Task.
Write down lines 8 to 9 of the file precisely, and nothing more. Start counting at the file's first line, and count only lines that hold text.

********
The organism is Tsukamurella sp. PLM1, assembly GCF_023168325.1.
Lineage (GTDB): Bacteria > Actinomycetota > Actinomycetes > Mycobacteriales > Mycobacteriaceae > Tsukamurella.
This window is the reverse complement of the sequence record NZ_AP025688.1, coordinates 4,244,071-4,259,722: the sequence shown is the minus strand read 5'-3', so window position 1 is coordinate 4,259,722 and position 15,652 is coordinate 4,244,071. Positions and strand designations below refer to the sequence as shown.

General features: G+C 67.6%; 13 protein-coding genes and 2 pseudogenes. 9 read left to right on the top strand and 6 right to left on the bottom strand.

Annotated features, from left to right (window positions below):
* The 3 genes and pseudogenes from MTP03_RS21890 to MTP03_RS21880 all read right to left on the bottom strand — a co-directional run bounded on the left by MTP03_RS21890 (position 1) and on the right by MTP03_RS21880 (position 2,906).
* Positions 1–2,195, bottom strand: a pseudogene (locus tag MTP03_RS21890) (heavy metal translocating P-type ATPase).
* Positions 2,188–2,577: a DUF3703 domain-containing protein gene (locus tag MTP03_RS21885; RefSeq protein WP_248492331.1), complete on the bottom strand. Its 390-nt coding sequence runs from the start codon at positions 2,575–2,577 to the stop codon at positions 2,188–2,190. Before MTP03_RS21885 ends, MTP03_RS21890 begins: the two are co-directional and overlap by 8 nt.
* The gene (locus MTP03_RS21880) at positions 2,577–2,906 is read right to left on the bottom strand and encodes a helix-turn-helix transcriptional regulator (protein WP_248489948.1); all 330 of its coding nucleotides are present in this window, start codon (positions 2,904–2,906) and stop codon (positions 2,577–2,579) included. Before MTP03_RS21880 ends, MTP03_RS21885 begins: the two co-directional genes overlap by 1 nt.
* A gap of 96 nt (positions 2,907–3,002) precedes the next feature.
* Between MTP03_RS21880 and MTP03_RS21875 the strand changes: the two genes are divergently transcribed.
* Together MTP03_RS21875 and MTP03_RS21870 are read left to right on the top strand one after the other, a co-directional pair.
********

* Positions 2,188–2,577: a DUF3703 domain-containing protein gene (locus tag MTP03_RS21885; RefSeq protein WP_248492331.1), complete on the bottom strand. Its 390-nt coding sequence runs from the start codon at positions 2,575–2,577 to the stop codon at positions 2,188–2,190. Before MTP03_RS21885 ends, MTP03_RS21890 begins: the two are co-directional and overlap by 8 nt.
* The gene (locus MTP03_RS21880) at positions 2,577–2,906 is read right to left on the bottom strand and encodes a helix-turn-helix transcriptional regulator (protein WP_248489948.1); all 330 of its coding nucleotides are present in this window, start codon (positions 2,904–2,906) and stop codon (positions 2,577–2,579) included. Before MTP03_RS21880 ends, MTP03_RS21885 begins: the two co-directional genes overlap by 1 nt.